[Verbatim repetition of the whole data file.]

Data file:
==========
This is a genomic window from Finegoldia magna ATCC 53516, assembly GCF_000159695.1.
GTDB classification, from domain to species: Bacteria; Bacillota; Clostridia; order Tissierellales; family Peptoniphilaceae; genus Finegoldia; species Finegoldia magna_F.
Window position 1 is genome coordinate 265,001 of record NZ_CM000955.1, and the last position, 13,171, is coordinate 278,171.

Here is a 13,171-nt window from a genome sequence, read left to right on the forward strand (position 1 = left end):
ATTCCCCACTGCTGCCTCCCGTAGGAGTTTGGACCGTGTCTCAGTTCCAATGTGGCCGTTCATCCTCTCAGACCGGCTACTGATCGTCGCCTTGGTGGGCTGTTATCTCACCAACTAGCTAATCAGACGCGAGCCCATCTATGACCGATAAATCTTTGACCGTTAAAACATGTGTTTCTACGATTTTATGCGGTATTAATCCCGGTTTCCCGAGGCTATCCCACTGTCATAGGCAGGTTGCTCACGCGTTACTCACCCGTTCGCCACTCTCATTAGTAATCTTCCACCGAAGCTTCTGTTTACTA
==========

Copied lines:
This is a genomic window from Finegoldia magna ATCC 53516, assembly GCF_000159695.1.
GTDB classification, from domain to species: Bacteria; Bacillota; Clostridia; order Tissierellales; family Peptoniphilaceae; genus Finegoldia; species Finegoldia magna_F.
Window position 1 is genome coordinate 265,001 of record NZ_CM000955.1, and the last position, 13,171, is coordinate 278,171.

Here is a 13,171-nt window from a genome sequence, read left to right on the forward strand (position 1 = left end):
ATTCCCCACTGCTGCCTCCCGTAGGAGTTTGGACCGTGTCTCAGTTCCAATGTGGCCGTTCATCCTCTCAGACCGGCTACTGATCGTCGCCTTGGTGGGCTGTTATCTCACCAACTAGCTAATCAGACGCGAGCCCATCTATGACCGATAAATCTTTGACCGTTAAAACATGTGTTTCTACGATTTTATGCGGTATTAATCCCGGTTTCCCGAGGCTATCCCACTGTCATAGGCAGGTTGCTCACGCGTTACTCACCCGTTCGCCACTCTCATTAGTAATCTTCCACCGAAGCTTCTGTTTACTA